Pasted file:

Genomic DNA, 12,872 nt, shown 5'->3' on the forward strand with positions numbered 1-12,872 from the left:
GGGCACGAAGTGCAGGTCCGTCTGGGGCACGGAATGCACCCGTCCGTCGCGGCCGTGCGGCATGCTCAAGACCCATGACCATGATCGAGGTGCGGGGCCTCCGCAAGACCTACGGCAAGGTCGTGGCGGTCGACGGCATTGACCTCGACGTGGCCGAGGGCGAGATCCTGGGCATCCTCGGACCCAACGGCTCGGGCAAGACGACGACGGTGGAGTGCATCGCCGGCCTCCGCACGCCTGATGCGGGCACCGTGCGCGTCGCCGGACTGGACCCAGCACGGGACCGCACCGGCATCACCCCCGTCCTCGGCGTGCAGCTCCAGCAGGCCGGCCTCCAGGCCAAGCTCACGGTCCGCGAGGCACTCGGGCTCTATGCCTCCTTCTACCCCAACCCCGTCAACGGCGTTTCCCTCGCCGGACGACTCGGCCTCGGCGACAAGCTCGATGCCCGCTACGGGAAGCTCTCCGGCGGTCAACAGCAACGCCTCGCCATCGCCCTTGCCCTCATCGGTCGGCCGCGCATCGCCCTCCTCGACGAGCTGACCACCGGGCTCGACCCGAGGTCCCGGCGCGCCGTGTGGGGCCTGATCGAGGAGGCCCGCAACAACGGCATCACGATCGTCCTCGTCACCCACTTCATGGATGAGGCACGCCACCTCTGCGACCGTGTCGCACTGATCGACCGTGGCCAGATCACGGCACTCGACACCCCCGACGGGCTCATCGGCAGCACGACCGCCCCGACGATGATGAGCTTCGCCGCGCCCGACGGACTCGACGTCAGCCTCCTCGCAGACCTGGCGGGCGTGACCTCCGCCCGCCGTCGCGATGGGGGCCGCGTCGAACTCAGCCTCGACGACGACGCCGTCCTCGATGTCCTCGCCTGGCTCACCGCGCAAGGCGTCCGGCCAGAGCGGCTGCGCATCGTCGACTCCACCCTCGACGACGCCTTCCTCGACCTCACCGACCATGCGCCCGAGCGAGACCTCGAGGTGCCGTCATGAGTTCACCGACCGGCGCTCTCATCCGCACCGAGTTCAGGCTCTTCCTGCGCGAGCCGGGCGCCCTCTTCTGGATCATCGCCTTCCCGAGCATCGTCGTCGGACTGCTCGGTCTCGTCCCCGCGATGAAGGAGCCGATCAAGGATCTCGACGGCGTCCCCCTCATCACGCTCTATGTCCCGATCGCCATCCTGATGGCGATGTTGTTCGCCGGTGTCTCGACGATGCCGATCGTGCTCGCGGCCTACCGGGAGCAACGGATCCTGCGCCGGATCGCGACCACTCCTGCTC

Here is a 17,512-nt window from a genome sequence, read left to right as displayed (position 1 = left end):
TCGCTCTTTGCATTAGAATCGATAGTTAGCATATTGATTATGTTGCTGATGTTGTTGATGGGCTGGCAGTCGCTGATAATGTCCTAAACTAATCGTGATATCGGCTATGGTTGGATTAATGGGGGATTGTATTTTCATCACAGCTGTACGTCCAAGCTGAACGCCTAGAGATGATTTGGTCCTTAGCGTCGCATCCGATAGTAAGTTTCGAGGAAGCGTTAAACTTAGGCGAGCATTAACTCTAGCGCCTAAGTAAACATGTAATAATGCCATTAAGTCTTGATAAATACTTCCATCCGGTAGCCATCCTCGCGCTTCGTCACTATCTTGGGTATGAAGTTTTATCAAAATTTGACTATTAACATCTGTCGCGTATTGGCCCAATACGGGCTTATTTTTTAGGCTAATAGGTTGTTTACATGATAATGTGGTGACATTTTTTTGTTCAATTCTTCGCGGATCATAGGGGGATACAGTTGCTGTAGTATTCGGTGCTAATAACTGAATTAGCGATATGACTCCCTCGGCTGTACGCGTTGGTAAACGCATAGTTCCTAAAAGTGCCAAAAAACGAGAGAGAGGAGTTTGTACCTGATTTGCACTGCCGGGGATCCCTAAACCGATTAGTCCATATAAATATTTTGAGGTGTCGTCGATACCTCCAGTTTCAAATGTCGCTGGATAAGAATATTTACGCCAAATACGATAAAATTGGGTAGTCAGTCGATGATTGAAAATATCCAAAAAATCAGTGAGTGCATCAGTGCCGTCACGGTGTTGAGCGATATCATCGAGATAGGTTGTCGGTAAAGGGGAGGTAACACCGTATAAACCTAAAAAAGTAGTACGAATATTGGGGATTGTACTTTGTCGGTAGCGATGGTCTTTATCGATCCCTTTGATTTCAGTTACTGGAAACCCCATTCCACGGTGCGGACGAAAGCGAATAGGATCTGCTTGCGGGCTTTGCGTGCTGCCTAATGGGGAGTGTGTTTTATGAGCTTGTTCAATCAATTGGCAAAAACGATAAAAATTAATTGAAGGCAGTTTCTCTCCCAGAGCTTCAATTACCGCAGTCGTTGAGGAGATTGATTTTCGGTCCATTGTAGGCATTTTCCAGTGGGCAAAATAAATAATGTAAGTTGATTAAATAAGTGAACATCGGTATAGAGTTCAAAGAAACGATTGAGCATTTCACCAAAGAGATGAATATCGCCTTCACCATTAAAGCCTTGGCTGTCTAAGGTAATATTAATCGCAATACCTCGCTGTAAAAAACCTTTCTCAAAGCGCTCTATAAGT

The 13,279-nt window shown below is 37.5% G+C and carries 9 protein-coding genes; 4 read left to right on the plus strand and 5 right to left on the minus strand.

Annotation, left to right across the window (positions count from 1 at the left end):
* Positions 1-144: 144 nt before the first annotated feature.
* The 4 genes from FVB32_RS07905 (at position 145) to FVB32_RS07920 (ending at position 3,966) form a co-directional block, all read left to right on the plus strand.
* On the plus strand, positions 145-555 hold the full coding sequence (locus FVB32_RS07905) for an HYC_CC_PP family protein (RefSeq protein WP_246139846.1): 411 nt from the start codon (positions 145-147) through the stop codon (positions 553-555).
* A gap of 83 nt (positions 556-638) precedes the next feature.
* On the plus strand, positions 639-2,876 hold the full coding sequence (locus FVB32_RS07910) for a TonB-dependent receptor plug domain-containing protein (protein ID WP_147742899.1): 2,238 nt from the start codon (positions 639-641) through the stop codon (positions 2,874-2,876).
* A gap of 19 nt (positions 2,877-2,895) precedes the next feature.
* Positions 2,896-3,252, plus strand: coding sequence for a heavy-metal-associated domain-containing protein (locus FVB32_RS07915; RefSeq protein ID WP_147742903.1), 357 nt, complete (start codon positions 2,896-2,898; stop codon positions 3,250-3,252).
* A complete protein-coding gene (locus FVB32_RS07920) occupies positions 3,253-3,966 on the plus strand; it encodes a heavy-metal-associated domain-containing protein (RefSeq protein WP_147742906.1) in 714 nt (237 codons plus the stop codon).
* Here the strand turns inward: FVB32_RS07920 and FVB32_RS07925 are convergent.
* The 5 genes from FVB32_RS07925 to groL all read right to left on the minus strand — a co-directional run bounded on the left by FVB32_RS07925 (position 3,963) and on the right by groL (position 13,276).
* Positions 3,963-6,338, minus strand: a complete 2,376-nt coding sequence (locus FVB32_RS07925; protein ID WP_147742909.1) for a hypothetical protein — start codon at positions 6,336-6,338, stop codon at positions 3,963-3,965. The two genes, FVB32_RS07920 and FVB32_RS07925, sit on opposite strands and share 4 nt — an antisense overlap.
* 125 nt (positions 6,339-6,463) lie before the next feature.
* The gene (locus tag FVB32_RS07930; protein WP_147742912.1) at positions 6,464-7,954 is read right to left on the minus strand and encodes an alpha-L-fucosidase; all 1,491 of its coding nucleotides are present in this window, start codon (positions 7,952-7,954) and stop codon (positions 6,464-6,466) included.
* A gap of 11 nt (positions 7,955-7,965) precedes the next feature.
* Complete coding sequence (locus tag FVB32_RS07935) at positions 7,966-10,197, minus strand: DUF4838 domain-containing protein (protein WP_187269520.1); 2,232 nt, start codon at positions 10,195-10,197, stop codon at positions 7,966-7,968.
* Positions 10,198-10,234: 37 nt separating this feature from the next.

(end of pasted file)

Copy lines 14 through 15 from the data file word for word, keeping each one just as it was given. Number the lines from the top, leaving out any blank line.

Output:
* A complete protein-coding gene (locus FVB32_RS07920) occupies positions 3,253-3,966 on the plus strand; it encodes a heavy-metal-associated domain-containing protein (RefSeq protein WP_147742906.1) in 714 nt (237 codons plus the stop codon).
* Here the strand turns inward: FVB32_RS07920 and FVB32_RS07925 are convergent.